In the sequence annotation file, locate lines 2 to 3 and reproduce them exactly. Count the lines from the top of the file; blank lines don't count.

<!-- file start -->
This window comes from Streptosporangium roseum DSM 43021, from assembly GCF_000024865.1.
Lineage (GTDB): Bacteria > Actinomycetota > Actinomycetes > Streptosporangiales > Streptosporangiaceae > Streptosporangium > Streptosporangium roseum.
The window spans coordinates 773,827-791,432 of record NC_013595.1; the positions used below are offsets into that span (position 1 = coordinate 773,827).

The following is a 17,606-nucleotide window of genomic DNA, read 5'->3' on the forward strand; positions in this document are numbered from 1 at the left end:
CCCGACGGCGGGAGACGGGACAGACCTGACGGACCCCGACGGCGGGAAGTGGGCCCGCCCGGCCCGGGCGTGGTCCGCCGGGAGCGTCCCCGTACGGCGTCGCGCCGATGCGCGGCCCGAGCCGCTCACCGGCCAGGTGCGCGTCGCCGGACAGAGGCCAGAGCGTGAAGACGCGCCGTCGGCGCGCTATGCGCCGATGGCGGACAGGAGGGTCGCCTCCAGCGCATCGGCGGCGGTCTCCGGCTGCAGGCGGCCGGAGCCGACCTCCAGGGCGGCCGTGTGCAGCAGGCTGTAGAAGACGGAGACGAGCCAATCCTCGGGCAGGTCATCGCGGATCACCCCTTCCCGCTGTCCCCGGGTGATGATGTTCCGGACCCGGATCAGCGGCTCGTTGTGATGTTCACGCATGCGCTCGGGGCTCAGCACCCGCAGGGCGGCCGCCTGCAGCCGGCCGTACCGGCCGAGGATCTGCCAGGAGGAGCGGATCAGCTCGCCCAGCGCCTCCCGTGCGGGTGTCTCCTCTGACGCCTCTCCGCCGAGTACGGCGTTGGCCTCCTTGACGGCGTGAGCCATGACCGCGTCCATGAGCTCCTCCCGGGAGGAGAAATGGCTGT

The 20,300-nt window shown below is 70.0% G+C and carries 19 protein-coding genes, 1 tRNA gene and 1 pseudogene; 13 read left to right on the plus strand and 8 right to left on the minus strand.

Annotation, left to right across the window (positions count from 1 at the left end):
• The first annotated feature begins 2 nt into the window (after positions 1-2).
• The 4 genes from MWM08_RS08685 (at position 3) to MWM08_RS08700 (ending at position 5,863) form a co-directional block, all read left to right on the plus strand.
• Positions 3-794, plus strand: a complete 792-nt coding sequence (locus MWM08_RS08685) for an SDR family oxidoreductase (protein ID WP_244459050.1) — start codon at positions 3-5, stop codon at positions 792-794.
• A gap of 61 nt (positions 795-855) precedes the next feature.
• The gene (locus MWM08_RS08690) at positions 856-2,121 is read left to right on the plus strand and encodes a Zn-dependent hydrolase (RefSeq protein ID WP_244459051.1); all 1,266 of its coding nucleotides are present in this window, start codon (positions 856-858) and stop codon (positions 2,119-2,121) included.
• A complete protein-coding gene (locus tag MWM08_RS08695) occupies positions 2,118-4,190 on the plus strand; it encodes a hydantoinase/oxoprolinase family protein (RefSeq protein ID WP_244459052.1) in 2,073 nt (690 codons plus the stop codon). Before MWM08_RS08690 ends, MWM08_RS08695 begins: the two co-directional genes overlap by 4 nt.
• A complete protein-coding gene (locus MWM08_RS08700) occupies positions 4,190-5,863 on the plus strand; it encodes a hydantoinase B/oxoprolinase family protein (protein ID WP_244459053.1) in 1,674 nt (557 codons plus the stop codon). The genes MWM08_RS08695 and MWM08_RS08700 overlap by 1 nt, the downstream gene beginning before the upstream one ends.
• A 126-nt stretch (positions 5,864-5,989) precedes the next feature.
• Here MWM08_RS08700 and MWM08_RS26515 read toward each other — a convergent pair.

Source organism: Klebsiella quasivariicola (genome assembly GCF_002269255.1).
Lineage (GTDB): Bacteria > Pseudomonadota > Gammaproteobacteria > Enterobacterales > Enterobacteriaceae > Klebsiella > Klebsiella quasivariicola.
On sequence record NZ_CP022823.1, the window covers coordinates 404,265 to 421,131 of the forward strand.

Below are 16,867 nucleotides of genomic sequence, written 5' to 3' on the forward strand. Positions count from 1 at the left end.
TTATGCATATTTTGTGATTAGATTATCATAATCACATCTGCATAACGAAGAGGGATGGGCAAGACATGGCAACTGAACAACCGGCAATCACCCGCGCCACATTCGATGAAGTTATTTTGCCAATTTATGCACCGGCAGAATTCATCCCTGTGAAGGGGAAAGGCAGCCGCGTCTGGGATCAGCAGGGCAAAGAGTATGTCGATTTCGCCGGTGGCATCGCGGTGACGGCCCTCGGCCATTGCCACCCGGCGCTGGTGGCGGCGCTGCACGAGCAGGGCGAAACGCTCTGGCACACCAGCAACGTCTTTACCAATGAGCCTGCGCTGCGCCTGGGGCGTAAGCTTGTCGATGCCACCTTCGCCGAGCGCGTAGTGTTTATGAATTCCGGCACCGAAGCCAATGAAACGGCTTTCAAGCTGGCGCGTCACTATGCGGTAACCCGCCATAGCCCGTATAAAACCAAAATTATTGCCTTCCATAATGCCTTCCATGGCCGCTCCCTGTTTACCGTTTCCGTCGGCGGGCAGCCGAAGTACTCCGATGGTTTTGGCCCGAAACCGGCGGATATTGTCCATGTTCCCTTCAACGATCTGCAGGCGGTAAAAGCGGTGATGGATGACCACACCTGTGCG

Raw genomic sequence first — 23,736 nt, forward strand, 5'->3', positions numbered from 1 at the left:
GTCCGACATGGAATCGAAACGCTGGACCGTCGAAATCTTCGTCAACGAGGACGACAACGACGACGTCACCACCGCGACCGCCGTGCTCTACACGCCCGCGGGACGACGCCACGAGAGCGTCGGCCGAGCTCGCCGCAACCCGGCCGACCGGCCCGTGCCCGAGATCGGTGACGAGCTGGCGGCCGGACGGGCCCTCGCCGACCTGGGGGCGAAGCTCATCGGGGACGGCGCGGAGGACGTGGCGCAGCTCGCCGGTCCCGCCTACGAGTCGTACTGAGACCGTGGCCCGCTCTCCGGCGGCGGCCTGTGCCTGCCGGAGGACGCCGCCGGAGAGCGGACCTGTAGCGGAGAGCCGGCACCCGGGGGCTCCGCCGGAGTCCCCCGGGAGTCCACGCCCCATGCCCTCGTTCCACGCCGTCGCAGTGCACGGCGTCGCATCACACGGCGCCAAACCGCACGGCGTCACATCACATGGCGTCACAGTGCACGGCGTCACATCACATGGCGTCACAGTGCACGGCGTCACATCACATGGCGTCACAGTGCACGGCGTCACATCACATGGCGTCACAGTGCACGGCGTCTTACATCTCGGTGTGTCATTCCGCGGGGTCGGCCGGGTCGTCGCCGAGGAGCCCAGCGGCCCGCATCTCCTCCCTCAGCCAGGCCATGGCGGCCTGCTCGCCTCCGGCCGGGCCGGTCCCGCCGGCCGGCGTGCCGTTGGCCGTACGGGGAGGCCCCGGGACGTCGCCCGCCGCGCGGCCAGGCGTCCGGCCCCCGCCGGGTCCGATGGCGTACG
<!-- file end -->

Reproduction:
Lineage (GTDB): Bacteria > Actinomycetota > Actinomycetes > Streptosporangiales > Streptosporangiaceae > Streptosporangium > Streptosporangium roseum.
The window spans coordinates 773,827-791,432 of record NC_013595.1; the positions used below are offsets into that span (position 1 = coordinate 773,827).